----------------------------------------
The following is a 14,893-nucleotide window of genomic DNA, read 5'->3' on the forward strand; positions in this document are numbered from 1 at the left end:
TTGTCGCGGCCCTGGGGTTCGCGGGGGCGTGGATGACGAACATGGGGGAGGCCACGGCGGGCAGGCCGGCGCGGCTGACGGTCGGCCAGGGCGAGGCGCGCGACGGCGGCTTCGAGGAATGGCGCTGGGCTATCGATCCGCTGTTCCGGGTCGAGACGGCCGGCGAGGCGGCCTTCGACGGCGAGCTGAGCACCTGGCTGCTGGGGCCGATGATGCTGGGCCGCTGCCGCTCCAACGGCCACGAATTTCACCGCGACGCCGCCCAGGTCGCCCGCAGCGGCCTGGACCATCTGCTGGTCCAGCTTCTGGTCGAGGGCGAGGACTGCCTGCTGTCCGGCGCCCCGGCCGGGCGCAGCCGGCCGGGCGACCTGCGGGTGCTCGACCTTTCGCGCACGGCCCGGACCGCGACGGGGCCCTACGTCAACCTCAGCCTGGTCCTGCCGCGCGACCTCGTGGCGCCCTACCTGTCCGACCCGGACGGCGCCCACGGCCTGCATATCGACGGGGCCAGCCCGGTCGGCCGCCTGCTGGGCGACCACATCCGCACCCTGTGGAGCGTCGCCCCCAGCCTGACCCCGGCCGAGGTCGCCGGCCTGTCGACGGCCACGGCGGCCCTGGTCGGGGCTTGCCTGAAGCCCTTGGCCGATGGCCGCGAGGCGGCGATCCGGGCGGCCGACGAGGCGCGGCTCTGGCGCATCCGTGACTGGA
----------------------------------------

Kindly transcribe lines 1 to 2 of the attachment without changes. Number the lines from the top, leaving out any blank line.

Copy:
The following is a 14,893-nucleotide window of genomic DNA, read 5'->3' on the forward strand; positions in this document are numbered from 1 at the left end:
TTGTCGCGGCCCTGGGGTTCGCGGGGGCGTGGATGACGAACATGGGGGAGGCCACGGCGGGCAGGCCGGCGCGGCTGACGGTCGGCCAGGGCGAGGCGCGCGACGGCGGCTTCGAGGAATGGCGCTGGGCTATCGATCCGCTGTTCCGGGTCGAGACGGCCGGCGAGGCGGCCTTCGACGGCGAGCTGAGCACCTGGCTGCTGGGGCCGATGATGCTGGGCCGCTGCCGCTCCAACGGCCACGAATTTCACCGCGACGCCGCCCAGGTCGCCCGCAGCGGCCTGGACCATCTGCTGGTCCAGCTTCTGGTCGAGGGCGAGGACTGCCTGCTGTCCGGCGCCCCGGCCGGGCGCAGCCGGCCGGGCGACCTGCGGGTGCTCGACCTTTCGCGCACGGCCCGGACCGCGACGGGGCCCTACGTCAACCTCAGCCTGGTCCTGCCGCGCGACCTCGTGGCGCCCTACCTGTCCGACCCGGACGGCGCCCACGGCCTGCATATCGACGGGGCCAGCCCGGTCGGCCGCCTGCTGGGCGACCACATCCGCACCCTGTGGAGCGTCGCCCCCAGCCTGACCCCGGCCGAGGTCGCCGGCCTGTCGACGGCCACGGCGGCCCTGGTCGGGGCTTGCCTGAAGCCCTTGGCCGATGGCCGCGAGGCGGCGATCCGGGCGGCCGACGAGGCGCGGCTCTGGCGCATCCGTGACTGGA